Image by minusman via FlickrIf you are a regular reader of Proud Atheists, you know what recently happened to its author, Mark. The short version is that Mark and his family were threatened by what initially appeared to be a dangerous Christian extremist via email. Mark contacted the FBI to report the incident (which I consider a smart move on his part). As it turns out, it appears that the perpetrator may have been a child (reportedly age 12) playing a prank. Mark received a couple of comments on his blog from people claiming to be the parents of the perpetrator. A couple days later, Mark posted an update saying that the investigation was closed and the matter had been resolved. I'm glad to hear that. He was right to take the threat seriously, and I hope any of us would have done so had we been in his place.
Many outside the small community of atheists who are open about their atheism and willing to speak their minds have a hard time believing that hate mail, including threats, is not uncommon. It is a sad truth. Many of us, even those who are less public about their identities than Mark, receive unbelievably vile hate mail on a fairly regular basis. Most of the threats I receive are passive (e.g., "I've been praying that you die of cancer."). I tend to dismiss these rather easily, especially when they involve prayer. But the active threats can be scary and are something to take very seriously.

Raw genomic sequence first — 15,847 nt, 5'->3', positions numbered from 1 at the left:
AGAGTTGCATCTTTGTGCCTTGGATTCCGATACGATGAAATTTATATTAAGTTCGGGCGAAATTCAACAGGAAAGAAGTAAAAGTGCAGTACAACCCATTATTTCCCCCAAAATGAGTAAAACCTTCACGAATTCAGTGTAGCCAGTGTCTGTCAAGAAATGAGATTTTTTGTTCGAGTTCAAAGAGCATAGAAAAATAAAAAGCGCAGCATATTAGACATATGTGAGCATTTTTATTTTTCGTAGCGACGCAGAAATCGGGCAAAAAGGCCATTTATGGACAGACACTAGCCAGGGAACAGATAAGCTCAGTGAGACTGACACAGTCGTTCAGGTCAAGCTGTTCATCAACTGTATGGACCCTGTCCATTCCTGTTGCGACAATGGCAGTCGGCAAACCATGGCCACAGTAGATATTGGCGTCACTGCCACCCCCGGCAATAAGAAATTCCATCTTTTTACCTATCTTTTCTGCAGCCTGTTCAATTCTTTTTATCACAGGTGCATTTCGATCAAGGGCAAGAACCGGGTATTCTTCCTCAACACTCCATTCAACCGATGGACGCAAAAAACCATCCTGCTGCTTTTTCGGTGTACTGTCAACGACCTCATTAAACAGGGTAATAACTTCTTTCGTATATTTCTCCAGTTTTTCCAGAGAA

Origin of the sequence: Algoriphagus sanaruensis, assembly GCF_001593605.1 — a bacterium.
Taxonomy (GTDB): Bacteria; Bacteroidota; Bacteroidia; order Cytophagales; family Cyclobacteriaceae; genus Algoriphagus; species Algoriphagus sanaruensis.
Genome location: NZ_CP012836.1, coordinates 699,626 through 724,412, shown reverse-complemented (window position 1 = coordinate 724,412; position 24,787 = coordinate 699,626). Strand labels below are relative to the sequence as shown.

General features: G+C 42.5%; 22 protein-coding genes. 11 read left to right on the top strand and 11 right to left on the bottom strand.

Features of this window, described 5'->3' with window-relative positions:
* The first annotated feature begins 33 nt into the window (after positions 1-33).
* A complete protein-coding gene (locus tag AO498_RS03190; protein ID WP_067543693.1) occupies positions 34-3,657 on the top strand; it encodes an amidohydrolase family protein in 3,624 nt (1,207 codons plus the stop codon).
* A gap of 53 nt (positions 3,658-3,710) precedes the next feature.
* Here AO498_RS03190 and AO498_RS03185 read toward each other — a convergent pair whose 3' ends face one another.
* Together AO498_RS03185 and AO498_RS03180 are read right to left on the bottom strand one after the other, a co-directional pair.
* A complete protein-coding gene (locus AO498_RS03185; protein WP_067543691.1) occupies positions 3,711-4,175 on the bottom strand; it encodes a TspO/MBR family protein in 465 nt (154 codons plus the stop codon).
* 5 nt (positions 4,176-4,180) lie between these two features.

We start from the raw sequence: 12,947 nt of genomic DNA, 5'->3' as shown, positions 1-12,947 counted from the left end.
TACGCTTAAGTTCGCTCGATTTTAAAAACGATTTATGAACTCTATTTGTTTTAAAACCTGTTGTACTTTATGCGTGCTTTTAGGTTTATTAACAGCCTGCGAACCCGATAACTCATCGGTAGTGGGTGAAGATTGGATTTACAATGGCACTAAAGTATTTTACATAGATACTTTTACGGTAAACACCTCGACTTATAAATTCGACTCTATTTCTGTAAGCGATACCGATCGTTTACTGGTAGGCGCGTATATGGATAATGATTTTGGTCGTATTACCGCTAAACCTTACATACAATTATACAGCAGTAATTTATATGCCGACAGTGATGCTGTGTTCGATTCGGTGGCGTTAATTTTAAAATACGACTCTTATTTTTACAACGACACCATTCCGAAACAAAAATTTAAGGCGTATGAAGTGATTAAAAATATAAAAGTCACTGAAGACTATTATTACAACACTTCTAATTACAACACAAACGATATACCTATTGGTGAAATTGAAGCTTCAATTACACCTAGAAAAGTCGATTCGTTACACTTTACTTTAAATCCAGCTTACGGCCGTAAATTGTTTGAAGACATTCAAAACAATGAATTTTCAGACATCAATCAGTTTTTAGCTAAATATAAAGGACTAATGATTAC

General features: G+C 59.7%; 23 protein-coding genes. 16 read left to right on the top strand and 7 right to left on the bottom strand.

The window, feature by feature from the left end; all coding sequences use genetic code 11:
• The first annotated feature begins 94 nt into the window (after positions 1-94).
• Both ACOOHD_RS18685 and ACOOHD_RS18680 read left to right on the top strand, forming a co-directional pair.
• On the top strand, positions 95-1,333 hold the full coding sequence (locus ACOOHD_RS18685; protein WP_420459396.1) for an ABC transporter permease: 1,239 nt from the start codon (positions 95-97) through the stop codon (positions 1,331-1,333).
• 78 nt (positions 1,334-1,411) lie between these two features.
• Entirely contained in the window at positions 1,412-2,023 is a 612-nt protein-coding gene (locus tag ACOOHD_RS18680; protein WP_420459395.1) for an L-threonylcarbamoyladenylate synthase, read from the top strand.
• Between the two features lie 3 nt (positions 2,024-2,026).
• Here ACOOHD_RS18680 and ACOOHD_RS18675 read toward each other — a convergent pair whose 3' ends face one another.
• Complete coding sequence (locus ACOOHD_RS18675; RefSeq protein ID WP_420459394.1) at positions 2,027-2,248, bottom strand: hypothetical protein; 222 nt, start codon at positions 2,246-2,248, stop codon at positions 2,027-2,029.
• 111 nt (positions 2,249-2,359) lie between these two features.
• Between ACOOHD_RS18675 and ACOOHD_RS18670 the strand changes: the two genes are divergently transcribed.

Especially in the U.S., we should be aware that atheism has come to be associated with virtually everything despised by mainstream culture. It is no wonder that we consistently rank at the top of any "most hated" list. I'm not advocating hypervigilance here, but I do think we should be careful and take time to evaluate our own level of risk.
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